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Iran president elect calls for stronger ties with Guyana
Published on July 16, 2013 Email To Friend    Print Version

By Ray Chickrie
Caribbean News Now contributor

TEHRAN, Iran -- In response to a congratulatory message from Guyana’s President Donald Ramotar, Iran’s president elect, Hassan Rohani, expressed his desire to expand regional and international cooperation between Iran and Guyana during his presidency.

Iran’s president elect, Hassan Rohani
Rohani’s announcement of expanded ties with Guyana came after Guyanese presidential envoy George Hallaq’s visit to Tehran last week, where he personally delivered Ramotar’s congratulatory message to Rohani, who recently won the Iranian general election.

Hallaq delivered a written message from Ramotar to outgoing President Mahmoud Ahmadinejad, calling for closer ties with Iran. Ahmadinejad said relations between Iran and Guyana will never be weakened or severed despite the long geographical distance between the two countries, according to the Iranian news agency Fars.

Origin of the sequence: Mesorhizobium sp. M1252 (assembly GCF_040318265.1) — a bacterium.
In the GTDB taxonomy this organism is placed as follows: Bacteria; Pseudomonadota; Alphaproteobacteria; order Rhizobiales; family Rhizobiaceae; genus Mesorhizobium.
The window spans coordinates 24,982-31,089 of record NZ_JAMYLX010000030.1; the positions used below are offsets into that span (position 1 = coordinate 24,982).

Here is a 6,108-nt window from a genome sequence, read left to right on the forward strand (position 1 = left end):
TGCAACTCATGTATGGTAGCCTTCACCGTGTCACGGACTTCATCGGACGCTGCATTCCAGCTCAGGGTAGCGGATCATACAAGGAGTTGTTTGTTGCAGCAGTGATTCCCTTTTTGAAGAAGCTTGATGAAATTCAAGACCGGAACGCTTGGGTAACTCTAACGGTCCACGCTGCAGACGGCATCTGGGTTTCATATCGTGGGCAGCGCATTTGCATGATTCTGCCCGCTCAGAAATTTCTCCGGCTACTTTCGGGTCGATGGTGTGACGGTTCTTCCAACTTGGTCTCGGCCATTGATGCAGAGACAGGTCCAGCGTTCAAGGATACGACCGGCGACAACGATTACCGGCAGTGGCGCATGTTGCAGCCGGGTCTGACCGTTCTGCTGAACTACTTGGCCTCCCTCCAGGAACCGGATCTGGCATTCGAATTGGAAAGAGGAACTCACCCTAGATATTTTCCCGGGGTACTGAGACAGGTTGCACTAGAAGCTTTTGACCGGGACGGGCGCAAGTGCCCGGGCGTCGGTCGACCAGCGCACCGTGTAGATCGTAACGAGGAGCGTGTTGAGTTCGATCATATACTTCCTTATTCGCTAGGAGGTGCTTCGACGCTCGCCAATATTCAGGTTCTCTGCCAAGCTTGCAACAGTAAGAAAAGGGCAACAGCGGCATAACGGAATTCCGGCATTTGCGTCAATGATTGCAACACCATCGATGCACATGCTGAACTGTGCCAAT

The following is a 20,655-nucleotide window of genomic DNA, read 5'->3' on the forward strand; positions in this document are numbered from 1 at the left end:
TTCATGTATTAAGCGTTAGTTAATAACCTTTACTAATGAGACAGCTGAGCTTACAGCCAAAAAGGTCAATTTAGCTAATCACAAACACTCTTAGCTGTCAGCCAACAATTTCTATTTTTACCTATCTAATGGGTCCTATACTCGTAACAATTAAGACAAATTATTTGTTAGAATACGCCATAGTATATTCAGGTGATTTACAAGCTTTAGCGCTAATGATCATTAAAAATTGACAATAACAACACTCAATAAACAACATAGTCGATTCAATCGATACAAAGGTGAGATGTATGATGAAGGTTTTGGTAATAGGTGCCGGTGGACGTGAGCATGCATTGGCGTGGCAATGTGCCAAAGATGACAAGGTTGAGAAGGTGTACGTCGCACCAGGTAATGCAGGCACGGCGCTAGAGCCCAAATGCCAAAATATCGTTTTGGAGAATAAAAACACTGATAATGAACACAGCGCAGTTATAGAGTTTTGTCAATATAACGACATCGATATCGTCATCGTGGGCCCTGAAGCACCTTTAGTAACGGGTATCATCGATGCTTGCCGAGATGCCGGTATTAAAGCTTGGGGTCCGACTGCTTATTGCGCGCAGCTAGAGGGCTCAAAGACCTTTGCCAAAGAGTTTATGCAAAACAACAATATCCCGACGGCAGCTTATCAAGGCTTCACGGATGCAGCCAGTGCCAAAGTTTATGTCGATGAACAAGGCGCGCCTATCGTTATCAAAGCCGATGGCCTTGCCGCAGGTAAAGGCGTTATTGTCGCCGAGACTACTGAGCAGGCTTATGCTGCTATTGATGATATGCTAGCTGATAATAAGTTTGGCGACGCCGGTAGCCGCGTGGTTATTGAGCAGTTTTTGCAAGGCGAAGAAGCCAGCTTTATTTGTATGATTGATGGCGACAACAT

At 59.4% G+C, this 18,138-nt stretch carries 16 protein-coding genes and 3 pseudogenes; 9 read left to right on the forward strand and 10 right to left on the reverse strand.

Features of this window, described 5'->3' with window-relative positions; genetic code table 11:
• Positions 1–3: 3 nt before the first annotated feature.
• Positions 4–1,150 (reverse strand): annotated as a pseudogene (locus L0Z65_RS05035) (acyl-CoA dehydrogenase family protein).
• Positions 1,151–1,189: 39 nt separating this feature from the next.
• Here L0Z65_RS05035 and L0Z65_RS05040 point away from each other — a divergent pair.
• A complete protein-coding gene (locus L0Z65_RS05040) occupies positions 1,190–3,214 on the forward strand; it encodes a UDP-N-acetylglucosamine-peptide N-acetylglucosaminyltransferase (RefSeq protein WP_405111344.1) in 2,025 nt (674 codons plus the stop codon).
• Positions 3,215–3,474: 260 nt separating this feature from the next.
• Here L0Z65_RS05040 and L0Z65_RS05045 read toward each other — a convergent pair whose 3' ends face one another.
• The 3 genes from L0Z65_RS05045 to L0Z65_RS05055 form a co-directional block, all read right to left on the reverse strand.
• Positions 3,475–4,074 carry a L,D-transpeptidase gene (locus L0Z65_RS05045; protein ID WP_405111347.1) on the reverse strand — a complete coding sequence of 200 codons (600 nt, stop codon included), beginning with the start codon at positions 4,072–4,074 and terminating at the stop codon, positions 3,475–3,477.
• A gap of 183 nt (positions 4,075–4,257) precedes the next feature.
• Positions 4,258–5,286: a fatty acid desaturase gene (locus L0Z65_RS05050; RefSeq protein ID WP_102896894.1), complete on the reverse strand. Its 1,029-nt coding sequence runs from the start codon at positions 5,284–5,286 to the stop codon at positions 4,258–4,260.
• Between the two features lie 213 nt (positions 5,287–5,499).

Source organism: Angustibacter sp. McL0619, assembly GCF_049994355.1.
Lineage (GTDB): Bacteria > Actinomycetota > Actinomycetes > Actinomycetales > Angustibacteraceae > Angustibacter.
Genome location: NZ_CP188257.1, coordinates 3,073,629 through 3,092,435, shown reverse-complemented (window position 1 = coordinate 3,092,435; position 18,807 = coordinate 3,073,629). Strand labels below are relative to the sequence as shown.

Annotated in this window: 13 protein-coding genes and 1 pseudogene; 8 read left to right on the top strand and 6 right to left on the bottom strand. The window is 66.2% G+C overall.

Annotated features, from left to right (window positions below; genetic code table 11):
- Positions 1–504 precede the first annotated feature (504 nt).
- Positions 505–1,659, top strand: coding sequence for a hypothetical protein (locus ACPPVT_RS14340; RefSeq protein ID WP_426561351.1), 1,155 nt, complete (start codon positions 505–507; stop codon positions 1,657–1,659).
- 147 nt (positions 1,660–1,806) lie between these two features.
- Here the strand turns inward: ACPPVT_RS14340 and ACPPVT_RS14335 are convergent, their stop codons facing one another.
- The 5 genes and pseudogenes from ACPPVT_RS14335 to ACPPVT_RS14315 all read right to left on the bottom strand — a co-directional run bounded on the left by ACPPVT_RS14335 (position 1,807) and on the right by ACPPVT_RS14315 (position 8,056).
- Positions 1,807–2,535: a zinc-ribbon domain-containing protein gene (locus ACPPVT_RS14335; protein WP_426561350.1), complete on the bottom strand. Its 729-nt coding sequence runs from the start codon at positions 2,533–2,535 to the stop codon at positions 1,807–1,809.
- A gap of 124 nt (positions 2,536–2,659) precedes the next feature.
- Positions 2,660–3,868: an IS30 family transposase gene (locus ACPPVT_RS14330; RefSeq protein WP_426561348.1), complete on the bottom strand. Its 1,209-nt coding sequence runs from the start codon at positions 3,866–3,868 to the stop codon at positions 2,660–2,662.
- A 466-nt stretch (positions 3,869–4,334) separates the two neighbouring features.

The Iranian president noted that the two countries “are on the same front,” and urged officials from both countries to explore areas of cooperation.

Ramotar visited Iran as part of former Guyanese President Bharrat Jagdeo’s official visit to Iran in 2010. At the end of that visit, Iran promised to map Guyana’s mineral resources, which came under heavy local and international criticism. This was followed by several visits from Iranian officials to Guyana but the promise never materialized and there was speculation that Guyana caved into to pressure and ended the project. But that has been dismissed by Guyana’s Foreign Minister Carolyn Rodrigues-Birkett.

In related developments, Argentina’s state prosecutor Alberto Nisman has accused Iran of setting up “terror cells” in Guyana, but Guyana is awaiting specific facts to back up such allegations.

“The Argentine government has not submitted in any official way that they have evidence of terror cells set up here by the Iranians,” Guyana’s chief presidential spokesman Roger Luncheon said.

Luncheon said that CARICOM also demands answers from Argentina.

“Those disclosures were the first that had been brought to our attention, indirectly, because I know for a fact that the Argentine government and international bodies have not submitted to the government of Guyana in any official way that they have evidence or they have concerns about setting up of terrorist cells by Iran in Guyana,” he added.
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